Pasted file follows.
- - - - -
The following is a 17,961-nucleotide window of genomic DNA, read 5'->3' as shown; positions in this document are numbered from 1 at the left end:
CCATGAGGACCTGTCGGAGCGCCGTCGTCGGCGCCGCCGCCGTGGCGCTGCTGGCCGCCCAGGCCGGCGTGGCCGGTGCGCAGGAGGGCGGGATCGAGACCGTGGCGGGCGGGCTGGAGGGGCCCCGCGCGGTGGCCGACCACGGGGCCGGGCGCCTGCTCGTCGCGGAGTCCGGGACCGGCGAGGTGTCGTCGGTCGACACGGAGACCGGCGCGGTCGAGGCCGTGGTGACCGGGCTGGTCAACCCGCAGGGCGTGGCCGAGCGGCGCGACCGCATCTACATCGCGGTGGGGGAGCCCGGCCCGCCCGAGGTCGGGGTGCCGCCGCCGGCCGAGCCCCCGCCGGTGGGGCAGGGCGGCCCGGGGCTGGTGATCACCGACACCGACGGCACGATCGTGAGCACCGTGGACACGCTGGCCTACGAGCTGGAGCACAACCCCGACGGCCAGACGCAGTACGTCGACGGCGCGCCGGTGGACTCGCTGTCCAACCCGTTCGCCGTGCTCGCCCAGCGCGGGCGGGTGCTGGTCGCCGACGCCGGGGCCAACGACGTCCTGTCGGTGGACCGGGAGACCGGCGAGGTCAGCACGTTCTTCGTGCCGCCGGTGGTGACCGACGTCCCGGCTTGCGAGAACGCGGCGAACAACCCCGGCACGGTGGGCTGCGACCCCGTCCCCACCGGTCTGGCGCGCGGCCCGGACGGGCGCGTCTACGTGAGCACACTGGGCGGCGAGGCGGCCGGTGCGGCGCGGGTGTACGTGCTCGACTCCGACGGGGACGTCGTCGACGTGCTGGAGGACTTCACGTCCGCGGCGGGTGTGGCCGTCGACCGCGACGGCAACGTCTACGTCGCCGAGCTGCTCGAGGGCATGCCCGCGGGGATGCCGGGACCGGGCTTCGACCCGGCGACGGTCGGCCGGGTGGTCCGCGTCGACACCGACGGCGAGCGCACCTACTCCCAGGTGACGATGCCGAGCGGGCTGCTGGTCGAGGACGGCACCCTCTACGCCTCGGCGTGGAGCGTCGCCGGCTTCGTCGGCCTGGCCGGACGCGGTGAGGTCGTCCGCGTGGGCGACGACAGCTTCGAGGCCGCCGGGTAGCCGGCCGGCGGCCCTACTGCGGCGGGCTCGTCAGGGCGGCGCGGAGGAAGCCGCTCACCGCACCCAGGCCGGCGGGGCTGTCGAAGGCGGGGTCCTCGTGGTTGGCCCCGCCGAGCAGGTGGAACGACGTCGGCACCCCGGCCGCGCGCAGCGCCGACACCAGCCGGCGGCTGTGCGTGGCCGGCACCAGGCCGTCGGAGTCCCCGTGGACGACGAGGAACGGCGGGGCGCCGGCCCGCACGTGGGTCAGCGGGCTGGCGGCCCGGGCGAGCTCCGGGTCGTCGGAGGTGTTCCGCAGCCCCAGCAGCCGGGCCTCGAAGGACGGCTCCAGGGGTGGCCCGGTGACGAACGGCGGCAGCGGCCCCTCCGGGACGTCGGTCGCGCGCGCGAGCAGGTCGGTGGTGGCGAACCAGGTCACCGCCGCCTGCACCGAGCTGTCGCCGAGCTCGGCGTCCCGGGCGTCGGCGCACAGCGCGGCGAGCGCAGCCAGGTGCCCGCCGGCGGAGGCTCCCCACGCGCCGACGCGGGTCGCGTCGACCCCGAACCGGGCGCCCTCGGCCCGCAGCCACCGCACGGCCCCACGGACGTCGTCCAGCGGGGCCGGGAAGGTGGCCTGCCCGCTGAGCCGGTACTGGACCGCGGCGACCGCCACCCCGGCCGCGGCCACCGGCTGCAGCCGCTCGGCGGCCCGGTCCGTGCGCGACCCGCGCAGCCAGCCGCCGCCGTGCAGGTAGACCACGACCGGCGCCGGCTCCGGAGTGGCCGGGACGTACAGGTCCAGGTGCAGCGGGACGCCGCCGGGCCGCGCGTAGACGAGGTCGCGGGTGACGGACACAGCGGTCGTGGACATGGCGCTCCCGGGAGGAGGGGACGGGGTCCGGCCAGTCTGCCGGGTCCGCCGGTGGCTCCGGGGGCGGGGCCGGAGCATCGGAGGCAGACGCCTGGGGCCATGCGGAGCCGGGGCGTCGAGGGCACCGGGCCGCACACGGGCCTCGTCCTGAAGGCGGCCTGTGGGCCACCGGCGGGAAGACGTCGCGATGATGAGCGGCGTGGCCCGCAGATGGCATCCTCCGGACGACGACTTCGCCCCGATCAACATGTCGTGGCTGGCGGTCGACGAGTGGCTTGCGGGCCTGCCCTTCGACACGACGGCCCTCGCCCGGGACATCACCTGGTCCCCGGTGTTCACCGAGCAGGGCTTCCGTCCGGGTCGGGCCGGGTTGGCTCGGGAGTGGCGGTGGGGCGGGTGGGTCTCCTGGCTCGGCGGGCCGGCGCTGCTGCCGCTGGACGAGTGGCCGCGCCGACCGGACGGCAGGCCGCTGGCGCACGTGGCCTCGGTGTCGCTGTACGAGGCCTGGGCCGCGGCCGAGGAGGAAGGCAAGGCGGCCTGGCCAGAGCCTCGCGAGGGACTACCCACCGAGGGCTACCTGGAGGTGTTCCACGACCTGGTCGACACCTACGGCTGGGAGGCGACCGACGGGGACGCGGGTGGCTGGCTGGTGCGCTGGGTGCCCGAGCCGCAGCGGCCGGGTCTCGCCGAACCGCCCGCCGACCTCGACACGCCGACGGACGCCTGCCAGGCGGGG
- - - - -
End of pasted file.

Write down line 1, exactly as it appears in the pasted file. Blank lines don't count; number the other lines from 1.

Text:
The following is a 17,961-nucleotide window of genomic DNA, read 5'->3' as shown; positions in this document are numbered from 1 at the left end: